http://www.google.com/imgres?hl=en&sa=X&rlz=1C1CHFX_enUS436US436&biw=1366&bih=643&tbm=isch&prmd=imvns&tbnid=qesqiP6FDnxymM:&imgrefurl=http://www.offthemark.com/cartoons/little%2Bred%2Briding%2Bhood/&docid=sM0SPaAdMaoyRM&imgurl=http://www.offthemarkcartoons.com/cartoons/2008-07-18.gif&w=240&h=320&ei=-ZmwTvWYMcj50gHg25XJAQ&zoom=1&iact=hc&vpx=1133&vpy=192&dur=12&hovh=256&hovw=192&tx=133&ty=151&sig=103934038201702705540&page=1&tbnh=133&tbnw=100&start=0&ndsp=26&ved=1t:429,r:17,s:0

Tuesday, October 25, 2011

Cupid, Psyche, and the Frog King

The tale of “Cupid and Psyche” and the Brothers Grimm’s “The Frog King” are similar and different. “The Frog King” follows the story of a beautiful princess that is playing by a well one day and loses her favorite golden ball. A frog approaches her and tells her that he will fetch her ball if she allows him to eat with her, sleep in her bed with her, and be her companion. The princess agrees, but hastily forgets the frog as she runs home with her ball. The frog knocks on the princess’s door during dinner that night and the king orders the princess to keep her word. The princess obeys all throughout dinner, but when it comes time for the frog and the princess to go to sleep, the princess throws the frog up against the wall in disgust. Then the frog turns into a handsome prince and the two get married and live happily ever after.
The tale of “Cupid and Psyche” is similar in that both the princess and Psyche were the youngest daughters of the King and were extremely beautiful. Another similarity is that both Psyche and the Princess have to complete three trials. For the princess, she lets the frog sit next to her, eat from her plate, and she takes him to her room. Psyche has to sort grain, gather fleece, and obtain beauty. Another similarity is that both of their husbands are in disguise. In “The Frog King”, the prince is disguised as a frog and only the princess can break the spell. In “Cupid and Psyche”, Cupid doesn’t allow Psyche to see him and is thus in disguise.
The tales have many differences however. In “Cupid and Psyche”, Psyche has to complete her three trials because she disobeyed Cupid and took a candle and looked at him. She has to win him back by completing three trials for his mother Venus. The princess obeys her father and has to complete her trials because she promised the frog she would. Another difference is that Cupid poked Psyche and himself (accidentally) with one of his arrows, which ties them together for eternity. In “The Frog King”, a witch had cast a spell on the frog and only the princess could get him out of the well – this is the factor that binds them.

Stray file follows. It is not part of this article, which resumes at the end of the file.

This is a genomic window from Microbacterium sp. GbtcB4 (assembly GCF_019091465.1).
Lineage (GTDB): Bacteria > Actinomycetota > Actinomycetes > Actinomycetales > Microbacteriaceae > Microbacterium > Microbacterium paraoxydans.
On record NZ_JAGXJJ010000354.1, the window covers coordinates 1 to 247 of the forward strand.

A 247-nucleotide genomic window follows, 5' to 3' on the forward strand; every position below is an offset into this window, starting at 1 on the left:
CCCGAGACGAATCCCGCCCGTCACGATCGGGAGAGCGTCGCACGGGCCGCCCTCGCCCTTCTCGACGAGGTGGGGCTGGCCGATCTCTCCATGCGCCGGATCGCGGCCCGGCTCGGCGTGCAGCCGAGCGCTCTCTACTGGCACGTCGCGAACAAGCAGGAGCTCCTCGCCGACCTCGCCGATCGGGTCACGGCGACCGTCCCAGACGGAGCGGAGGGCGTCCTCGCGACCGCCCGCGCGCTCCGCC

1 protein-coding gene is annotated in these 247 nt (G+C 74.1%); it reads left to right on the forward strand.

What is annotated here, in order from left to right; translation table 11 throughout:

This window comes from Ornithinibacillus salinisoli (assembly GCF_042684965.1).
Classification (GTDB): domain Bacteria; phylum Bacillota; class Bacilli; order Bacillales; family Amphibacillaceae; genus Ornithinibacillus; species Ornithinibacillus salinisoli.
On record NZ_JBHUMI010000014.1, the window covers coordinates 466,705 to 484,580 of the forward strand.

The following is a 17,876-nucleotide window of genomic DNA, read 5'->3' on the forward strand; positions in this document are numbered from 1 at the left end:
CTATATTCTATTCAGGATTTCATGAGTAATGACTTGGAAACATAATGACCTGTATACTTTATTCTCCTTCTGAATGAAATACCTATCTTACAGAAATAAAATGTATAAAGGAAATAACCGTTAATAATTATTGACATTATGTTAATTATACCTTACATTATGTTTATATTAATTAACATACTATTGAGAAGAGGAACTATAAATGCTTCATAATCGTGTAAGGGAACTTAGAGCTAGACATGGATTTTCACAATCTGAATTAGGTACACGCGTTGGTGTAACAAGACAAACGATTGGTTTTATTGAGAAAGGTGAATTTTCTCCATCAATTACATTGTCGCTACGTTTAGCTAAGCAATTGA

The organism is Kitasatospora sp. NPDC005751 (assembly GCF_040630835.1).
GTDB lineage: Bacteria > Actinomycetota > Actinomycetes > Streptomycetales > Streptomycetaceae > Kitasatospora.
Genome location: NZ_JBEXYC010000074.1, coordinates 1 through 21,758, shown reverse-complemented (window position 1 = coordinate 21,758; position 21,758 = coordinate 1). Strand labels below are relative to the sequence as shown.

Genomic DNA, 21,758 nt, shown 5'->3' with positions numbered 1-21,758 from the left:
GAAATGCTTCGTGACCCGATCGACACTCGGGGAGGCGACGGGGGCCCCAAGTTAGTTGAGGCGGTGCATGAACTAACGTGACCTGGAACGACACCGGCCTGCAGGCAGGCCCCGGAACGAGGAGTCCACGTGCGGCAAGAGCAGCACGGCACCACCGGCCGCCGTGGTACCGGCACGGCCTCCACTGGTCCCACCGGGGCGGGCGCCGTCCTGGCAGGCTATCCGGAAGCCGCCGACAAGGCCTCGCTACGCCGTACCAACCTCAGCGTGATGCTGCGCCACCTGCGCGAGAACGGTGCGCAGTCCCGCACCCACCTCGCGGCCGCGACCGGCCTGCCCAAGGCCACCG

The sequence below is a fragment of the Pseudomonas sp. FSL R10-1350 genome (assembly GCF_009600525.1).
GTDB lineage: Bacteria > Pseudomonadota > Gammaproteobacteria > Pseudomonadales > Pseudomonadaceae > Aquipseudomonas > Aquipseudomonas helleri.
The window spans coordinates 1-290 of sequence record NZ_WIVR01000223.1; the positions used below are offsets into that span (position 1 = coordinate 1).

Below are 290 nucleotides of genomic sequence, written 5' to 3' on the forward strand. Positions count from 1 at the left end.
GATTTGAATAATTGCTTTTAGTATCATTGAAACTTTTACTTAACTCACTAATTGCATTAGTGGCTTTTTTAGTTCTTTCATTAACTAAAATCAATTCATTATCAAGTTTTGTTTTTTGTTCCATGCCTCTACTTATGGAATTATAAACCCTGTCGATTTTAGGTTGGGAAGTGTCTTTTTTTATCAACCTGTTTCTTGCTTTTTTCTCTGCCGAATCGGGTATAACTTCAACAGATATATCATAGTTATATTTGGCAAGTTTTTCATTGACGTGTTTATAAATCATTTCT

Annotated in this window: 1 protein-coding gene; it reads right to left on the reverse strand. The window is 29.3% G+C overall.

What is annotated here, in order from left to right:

Both stories contain elements of the husband searching for his wife, and the wife waiting for her husband. The theme of Beauty and the Beast is also evident in both, even though is is more of an underlying theme in “Cupid and Psyche”. 

Saturday, October 8, 2011

The Road so Far...

Coming into this class I wanted to learn more about The Brother's Grimm, more about their tales, and I wanted to further explore Disney's movies. So Far I believe I am doing a great job accomplishing those goals. Comparing  Disney's version, the original tale, and Rammestein's version of Snow White was incredible! I got to research the particular theme or motif that interested me, in my case the poisoned apple, and write a scholarly paper about it. I also learned how to find symbols and themes in tales and movies, so now when I watch movies I can pick up on them and it makes my viewing experience much more pleasurable. I absolutely love when we get to "graffiti" about the tales. it really helps to better understand the symbols and themes by drawing them and discussing them. I think the most challenging part of this class will be the midterm - I looked over the study guide and it  looks like I have a lot of studying ahead of me. I'm not a very good test taker to begin with, so this will be extra challenging for me. I am looking forward to our next tale, The Brave Little Tailor, and I am even more excited to start Little Red Riding Hood!

Thursday, September 29, 2011

Disney vs The Brother's Grimm: The Battle Continues